Step 1: Welcome!

Welcome to beginning a mentoring relationship! As a mentee, you gain access to the experience and knowledge of a seasoned professional, whose guidance and support will enhance your professional development. First, however, you, the mentee, should begin with some introspection. Before even having a mentor in mind, take time to read about the mentorship process and think about what you would like to achieve through this relationship. Some questions you might contemplate are:

  • What career goals would you like to achieve?
  • What are the skills you want to develop?
  • What type of organizational knowledge do you want to know?
  • What new partnerships and alliances are you hoping to make?

Perhaps taking notes on the questions above will help you formulate the kind of mentor and the sort of mentoring relationship you are seeking for yourself. Review your thoughts and your notes – now you have a framework through which to find the right mentor for you. For a professional development-driven mentoring relationship, think of individuals who have the career path with work experience you would envision for yourself. Spend some time researching potential mentors – perhaps on LinkedIn or through networking – you never know who knows who, so activate your own network. Remember, your mentor should not be someone you know well or someone who is your direct or indirect supervisor. You should not expect your mentor to secure your next promotion or ensure your short-term career change. Mentors are there to support and advise you, but it is up to you to achieve your goals.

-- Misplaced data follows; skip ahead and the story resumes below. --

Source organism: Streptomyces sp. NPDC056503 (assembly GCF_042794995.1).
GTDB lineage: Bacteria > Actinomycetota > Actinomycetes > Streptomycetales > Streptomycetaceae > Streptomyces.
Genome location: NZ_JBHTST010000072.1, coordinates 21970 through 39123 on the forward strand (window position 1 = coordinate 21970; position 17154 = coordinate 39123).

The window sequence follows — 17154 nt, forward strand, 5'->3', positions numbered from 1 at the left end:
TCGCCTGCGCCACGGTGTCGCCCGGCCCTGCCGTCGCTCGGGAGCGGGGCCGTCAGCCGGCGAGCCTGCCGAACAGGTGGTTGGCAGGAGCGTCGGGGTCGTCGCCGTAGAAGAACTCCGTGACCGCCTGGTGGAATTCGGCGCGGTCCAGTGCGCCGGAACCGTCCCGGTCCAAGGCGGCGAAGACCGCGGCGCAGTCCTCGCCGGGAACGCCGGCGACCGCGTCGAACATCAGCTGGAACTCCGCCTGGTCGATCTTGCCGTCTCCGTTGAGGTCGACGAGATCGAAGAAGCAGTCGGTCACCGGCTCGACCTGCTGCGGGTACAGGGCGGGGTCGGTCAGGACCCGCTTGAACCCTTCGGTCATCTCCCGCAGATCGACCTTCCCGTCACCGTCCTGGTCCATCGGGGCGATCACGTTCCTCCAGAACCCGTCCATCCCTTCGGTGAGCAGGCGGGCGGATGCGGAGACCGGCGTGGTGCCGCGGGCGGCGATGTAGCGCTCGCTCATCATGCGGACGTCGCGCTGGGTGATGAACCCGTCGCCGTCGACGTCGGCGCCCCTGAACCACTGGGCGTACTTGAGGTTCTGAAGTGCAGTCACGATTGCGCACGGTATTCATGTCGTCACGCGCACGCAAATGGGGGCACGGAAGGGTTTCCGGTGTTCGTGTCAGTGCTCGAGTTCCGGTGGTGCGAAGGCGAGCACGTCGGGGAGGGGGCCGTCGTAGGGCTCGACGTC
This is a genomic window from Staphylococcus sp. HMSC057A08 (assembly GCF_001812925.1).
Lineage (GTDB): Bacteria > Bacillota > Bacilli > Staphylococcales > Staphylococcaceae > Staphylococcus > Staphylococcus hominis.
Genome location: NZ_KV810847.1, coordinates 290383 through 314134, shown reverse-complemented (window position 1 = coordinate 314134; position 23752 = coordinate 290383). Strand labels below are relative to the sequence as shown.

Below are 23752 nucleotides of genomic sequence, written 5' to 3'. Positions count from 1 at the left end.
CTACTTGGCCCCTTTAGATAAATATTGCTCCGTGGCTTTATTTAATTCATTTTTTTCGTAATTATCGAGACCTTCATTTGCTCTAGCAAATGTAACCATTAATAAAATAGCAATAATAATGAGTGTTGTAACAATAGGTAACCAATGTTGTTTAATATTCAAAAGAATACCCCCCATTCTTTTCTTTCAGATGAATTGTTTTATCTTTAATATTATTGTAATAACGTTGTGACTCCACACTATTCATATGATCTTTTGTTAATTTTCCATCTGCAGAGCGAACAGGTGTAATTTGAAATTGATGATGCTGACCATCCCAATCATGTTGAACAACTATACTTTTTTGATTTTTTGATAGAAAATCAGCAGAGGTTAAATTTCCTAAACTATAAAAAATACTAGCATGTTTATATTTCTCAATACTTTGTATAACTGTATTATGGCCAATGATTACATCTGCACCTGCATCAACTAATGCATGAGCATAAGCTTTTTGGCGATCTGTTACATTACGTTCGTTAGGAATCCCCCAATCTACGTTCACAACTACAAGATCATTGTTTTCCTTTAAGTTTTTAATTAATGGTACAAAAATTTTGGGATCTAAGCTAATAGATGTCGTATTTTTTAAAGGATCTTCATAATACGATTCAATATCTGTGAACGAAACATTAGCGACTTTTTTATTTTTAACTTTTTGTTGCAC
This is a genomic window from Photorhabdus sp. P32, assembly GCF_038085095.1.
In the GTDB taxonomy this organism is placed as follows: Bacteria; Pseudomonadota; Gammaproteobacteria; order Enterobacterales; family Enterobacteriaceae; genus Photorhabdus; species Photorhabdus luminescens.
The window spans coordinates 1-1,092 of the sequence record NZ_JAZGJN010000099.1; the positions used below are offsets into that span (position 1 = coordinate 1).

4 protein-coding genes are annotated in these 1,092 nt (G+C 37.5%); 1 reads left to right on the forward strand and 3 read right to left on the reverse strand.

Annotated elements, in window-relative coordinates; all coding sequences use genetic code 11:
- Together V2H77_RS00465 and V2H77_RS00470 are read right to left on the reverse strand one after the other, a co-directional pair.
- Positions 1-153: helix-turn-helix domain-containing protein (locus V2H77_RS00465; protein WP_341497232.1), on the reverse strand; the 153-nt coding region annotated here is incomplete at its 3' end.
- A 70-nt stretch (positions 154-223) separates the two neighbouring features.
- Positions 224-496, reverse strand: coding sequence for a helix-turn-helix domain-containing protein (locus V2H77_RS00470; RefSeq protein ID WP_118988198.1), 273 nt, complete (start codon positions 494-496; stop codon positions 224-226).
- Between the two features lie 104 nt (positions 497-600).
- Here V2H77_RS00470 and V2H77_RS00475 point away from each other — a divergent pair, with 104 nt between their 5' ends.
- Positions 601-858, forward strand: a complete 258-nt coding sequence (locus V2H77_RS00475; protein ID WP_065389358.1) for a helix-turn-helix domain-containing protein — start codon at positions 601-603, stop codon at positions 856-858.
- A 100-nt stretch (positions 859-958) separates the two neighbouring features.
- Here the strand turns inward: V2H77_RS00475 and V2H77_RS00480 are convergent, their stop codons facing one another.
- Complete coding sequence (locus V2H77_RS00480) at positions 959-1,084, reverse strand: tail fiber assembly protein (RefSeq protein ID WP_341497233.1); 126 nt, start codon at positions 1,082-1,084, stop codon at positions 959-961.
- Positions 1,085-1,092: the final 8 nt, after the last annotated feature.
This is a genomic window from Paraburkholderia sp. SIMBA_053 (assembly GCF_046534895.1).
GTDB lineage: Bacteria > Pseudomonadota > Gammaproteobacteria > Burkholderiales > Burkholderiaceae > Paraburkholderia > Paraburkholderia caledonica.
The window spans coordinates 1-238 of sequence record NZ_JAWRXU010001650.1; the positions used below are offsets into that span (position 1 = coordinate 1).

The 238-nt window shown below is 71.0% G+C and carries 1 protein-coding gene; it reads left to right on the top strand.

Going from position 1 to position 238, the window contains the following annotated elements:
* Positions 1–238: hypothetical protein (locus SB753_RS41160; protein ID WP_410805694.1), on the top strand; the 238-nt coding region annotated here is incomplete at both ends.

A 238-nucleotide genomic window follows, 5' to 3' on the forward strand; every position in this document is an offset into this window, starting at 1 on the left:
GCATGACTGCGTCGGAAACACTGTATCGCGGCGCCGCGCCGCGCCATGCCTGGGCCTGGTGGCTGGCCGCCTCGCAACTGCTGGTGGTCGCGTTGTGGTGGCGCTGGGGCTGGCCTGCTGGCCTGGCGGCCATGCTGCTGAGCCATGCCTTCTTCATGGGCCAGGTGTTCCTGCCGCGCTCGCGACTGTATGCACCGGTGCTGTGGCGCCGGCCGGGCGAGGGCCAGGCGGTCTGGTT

When you are ready, reach out to your first choice. Consider asking your prospective mentor for a brief coffee meeting first to gauge your dynamics and relationship. If you feel that you are ready for it and that individual seems to be a good fit for you, inform them that you’d like to start a year-long mentoring relationship (or a shorter term relationship depending on how you feel) and ask if they would consider being your mentor. Tell them a little about yourself and what you hope to achieve through the process. Give them an outline of their responsibilities in this relationship.  For example, for a period of one year, you would like to meet with them once a month. During your meetings, you would like their guidance and advice on achieving certain career goals or developing certain skills. Being a mentor requires time and dedication, so do not be phased if people turn you down. Keep reaching out until you find someone willing to commit to this relationship with you.

Once you have found a mentor, it is time to plan your first meeting, which we will be discussing further in Step 2 next month. Congratulations on beginning your mentorship journey and good luck!